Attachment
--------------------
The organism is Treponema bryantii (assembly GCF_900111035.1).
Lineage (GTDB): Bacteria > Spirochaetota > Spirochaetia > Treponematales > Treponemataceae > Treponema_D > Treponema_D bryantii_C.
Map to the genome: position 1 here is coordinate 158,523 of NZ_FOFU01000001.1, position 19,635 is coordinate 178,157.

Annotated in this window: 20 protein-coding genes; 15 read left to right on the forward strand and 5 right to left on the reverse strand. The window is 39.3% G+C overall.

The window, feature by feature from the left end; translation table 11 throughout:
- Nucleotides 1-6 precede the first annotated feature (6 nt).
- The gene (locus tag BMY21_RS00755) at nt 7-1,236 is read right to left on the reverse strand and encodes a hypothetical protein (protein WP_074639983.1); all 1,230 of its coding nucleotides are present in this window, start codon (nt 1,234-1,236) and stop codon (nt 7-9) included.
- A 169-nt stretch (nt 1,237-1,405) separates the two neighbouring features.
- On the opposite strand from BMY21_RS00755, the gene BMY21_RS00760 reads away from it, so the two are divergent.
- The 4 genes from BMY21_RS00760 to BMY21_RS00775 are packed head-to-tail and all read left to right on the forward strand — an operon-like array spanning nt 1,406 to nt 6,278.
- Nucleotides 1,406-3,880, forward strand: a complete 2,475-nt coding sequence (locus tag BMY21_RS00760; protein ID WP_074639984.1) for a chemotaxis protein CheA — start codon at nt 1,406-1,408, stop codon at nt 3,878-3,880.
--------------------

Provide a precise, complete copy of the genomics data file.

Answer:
The organism is Treponema bryantii (assembly GCF_900111035.1).
Lineage (GTDB): Bacteria > Spirochaetota > Spirochaetia > Treponematales > Treponemataceae > Treponema_D > Treponema_D bryantii_C.
Map to the genome: position 1 here is coordinate 158,523 of NZ_FOFU01000001.1, position 19,635 is coordinate 178,157.

Annotated in this window: 20 protein-coding genes; 15 read left to right on the forward strand and 5 right to left on the reverse strand. The window is 39.3% G+C overall.

The window, feature by feature from the left end; translation table 11 throughout:
- Nucleotides 1-6 precede the first annotated feature (6 nt).
- The gene (locus tag BMY21_RS00755) at nt 7-1,236 is read right to left on the reverse strand and encodes a hypothetical protein (protein WP_074639983.1); all 1,230 of its coding nucleotides are present in this window, start codon (nt 1,234-1,236) and stop codon (nt 7-9) included.
- A 169-nt stretch (nt 1,237-1,405) separates the two neighbouring features.
- On the opposite strand from BMY21_RS00755, the gene BMY21_RS00760 reads away from it, so the two are divergent.
- The 4 genes from BMY21_RS00760 to BMY21_RS00775 are packed head-to-tail and all read left to right on the forward strand — an operon-like array spanning nt 1,406 to nt 6,278.
- Nucleotides 1,406-3,880, forward strand: a complete 2,475-nt coding sequence (locus tag BMY21_RS00760; protein ID WP_074639984.1) for a chemotaxis protein CheA — start codon at nt 1,406-1,408, stop codon at nt 3,878-3,880.